is for Queen Anne’s Lace and Quaker Ladies
Two lovely wildflowers, and I think it’s charming to imagine them meeting in a field somewhere.
This is Queen Anne’s Lace.
It has feathery fern-like leaves and a hairy stem and stands 2 to 4 feet tall. The white flower shaped like an umbrella is in fact many tiny flowers that look a bit lacy. Each tiny flower has a purple-red center.
As the seeds develop, the umbrella cluster curls up at the edges, and looks tangly, hence the other name it’s known as – bird’s nest.
But the real secret of Queen Anne’s Lace is that is also known as wild carrot. The wild carrot is in fact the direct progenitor of the cultivated carrot, and like the cultivated carrot, the root is edible while young. However it quickly becomes too woody to consume.
Extreme care needs to be taken when gathering Queen Anne’s Lace for ingestion as it bears a strong resemblance to poisonous Hemlock and Fool’s Parsley. Hence the reminder that “the Queen has hairy legs” while hemlock’s and Fool’s Parsley’s stems are smooth.
Medicinal use of Queen Anne’s Lace has included use as a diuretic, treatment of bladder infections and kidney stones, as a contraceptive and abortifacient, treatment for hangover, and as an aphrodisiac. At one time the flowers were soaked in rain water and used as perfume.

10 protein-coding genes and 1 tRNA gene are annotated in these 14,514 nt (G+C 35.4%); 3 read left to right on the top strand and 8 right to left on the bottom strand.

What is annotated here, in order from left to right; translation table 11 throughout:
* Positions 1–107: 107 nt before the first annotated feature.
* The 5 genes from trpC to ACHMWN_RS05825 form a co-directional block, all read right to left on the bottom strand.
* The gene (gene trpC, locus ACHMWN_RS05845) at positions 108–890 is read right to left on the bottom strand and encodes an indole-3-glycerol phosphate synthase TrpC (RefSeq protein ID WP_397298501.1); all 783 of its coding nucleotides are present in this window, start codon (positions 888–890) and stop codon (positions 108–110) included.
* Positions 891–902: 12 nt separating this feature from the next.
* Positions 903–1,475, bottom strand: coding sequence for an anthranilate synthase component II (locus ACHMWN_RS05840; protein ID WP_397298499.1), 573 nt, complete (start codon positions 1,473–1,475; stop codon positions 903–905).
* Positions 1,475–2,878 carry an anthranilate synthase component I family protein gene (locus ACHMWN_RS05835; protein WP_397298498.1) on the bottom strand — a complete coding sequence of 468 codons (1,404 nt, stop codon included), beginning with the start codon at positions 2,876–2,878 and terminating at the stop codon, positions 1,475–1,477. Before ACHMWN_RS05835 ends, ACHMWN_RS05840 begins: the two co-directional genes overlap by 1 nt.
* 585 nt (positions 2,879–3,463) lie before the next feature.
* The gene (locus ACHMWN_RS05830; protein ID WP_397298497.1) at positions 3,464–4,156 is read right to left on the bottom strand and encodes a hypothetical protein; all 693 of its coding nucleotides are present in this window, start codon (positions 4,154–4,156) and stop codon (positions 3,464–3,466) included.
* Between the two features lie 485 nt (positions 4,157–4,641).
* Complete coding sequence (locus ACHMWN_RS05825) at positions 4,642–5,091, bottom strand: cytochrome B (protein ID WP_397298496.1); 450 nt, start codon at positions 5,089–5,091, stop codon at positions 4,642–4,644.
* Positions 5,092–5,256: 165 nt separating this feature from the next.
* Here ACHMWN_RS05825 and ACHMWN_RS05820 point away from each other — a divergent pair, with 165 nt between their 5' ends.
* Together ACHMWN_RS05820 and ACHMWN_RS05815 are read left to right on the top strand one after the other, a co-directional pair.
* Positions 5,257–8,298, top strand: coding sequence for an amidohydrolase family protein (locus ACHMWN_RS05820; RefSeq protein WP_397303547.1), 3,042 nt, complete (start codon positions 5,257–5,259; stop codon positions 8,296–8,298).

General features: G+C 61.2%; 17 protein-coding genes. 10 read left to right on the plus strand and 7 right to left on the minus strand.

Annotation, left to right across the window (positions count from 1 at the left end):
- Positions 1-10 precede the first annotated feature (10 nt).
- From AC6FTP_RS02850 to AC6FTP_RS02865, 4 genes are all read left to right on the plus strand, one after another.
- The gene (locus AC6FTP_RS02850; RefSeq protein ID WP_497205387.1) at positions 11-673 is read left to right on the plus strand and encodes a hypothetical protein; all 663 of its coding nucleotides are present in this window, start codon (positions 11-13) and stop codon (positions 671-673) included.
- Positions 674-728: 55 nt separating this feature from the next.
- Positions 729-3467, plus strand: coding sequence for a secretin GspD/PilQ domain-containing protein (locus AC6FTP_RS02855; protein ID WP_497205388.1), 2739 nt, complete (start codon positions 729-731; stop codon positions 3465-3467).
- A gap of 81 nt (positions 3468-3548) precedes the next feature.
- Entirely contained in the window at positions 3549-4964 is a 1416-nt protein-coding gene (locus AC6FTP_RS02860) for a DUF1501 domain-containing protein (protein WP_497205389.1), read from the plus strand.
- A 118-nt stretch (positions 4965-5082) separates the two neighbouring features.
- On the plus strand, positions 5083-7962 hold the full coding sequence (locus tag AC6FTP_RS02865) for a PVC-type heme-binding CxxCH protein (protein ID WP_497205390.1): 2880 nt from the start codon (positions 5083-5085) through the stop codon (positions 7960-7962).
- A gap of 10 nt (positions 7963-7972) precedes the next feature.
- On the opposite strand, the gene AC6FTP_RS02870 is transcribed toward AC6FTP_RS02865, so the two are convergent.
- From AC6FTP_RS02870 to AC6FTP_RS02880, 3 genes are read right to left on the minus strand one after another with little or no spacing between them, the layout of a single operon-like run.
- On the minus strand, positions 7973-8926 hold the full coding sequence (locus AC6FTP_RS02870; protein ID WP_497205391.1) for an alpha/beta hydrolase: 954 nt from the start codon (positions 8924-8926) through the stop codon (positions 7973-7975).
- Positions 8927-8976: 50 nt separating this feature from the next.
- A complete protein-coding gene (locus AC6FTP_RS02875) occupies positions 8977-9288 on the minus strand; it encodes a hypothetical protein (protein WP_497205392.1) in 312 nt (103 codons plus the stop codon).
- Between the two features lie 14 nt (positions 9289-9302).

Lore has it that Queen Anne, the wife of King James I, set a challenge to the ladies in her court to see who could create lace as beautiful as a flower. While making the lace, she pricked her finger and it’s said the purple-red center of each tiny flower in Queen Anne’s Lace represents that droplet of her blood. Others believe that the flower is named after her great grandmother, Anne of Denmark, and others insist it must be for St. Anne, the patron saint of lacemakers.
Above is a photo of our other Q flower today, another lovely wildflower – Quaker Ladies.
This small perennial grows to be about 3-6 inches tall, is part of the Madder family, and is also known as bluet. It’s suggested that the name Quaker Ladies came about because the flower shape is similar to hats once worn by Quaker women; or perhaps because the pale blue color was similar to the color fabric of their dresses.
The Queen and the Quakers – sounds like a most interesting story doesn’t it? They certainly are photogenic.